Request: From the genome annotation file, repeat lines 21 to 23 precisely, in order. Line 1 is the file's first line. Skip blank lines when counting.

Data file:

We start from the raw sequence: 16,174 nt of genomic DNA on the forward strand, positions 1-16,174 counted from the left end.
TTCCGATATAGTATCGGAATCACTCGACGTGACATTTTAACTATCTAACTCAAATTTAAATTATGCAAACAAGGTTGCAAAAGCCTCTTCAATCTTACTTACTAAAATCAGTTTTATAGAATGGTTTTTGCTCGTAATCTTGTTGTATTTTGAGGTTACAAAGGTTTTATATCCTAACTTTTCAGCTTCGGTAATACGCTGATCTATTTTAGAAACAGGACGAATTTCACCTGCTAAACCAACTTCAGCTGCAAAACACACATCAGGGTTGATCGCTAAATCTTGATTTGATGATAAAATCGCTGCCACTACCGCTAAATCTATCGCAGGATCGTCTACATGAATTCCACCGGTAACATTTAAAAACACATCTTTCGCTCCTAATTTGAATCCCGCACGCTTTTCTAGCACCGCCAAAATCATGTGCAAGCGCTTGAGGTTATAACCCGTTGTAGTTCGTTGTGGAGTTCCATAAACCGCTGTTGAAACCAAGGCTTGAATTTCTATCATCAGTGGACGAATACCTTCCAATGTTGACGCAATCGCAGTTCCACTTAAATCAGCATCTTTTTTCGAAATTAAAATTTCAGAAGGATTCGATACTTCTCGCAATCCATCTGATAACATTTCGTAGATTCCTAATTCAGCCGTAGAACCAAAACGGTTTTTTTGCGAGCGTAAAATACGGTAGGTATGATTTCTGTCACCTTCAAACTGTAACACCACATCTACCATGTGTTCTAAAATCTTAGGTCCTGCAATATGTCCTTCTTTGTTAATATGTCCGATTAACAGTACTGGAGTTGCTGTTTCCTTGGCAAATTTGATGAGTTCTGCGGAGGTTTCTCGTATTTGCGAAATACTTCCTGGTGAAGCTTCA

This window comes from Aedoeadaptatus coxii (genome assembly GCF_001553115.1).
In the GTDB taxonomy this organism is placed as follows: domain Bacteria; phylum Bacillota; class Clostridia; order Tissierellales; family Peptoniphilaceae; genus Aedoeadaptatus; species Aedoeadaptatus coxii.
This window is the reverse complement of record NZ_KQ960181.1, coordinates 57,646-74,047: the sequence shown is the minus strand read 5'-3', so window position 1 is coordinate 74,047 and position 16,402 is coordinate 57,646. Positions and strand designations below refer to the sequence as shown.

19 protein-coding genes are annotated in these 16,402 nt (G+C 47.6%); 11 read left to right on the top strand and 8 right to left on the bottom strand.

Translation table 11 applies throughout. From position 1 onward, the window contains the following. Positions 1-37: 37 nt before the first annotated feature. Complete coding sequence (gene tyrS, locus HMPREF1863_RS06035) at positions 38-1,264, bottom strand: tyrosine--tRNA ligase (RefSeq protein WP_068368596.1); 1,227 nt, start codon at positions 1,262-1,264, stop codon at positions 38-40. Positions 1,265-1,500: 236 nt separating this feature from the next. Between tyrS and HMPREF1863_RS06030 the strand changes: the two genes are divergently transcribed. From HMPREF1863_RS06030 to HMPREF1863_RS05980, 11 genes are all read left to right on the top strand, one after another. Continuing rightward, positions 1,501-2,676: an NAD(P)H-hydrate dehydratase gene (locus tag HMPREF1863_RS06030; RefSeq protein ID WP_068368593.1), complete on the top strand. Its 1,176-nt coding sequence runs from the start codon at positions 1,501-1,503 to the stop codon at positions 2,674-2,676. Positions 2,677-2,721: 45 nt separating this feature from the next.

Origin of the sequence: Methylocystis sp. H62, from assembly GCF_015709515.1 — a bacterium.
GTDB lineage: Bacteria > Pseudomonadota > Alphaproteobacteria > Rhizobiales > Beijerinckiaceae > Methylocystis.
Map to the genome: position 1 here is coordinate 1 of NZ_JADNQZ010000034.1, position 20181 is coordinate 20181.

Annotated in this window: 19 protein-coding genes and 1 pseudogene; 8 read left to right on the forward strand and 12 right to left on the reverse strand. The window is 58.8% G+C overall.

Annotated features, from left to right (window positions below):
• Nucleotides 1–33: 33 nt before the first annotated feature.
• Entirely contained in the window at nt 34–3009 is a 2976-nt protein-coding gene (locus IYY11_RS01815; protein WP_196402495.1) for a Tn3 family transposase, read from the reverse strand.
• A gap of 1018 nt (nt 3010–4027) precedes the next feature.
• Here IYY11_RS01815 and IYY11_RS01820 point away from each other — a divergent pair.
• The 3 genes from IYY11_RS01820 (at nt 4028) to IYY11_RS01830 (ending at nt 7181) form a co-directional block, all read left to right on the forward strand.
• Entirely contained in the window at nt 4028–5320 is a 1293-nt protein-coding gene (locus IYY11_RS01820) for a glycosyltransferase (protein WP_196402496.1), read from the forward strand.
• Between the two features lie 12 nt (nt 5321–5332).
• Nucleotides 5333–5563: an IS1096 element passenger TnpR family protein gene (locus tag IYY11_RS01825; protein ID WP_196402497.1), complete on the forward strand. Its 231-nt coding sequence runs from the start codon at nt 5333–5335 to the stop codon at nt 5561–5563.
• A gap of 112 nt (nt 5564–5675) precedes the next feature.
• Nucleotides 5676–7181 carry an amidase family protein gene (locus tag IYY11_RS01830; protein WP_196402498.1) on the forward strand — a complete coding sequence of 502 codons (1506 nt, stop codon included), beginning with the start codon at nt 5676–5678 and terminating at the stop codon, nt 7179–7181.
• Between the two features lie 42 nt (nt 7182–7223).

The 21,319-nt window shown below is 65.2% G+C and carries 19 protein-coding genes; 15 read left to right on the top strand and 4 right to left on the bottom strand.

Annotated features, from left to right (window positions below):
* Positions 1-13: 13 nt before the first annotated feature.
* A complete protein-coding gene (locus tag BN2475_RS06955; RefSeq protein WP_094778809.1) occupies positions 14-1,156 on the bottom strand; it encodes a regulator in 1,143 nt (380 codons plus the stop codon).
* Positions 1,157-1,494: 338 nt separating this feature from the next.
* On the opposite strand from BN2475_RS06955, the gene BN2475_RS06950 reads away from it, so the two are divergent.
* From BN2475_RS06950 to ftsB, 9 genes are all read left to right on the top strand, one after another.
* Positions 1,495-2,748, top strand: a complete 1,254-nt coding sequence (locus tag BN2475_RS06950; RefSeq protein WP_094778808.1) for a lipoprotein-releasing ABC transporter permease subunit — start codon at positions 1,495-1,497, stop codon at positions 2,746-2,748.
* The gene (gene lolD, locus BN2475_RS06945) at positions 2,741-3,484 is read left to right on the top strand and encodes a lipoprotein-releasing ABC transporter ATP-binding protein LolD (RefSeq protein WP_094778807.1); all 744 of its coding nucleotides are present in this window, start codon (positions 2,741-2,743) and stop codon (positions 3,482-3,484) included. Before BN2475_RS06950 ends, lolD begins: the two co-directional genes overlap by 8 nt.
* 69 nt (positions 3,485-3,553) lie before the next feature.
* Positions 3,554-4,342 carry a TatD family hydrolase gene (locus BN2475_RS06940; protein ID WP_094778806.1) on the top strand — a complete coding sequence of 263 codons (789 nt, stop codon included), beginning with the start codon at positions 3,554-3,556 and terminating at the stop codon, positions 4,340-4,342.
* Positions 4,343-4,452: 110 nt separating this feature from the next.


• A gap of 112 nt (nt 5564–5675) precedes the next feature.
• Nucleotides 5676–7181 carry an amidase family protein gene (locus tag IYY11_RS01830; protein WP_196402498.1) on the forward strand — a complete coding sequence of 502 codons (1506 nt, stop codon included), beginning with the start codon at nt 5676–5678 and terminating at the stop codon, nt 7179–7181.
• Between the two features lie 42 nt (nt 7182–7223).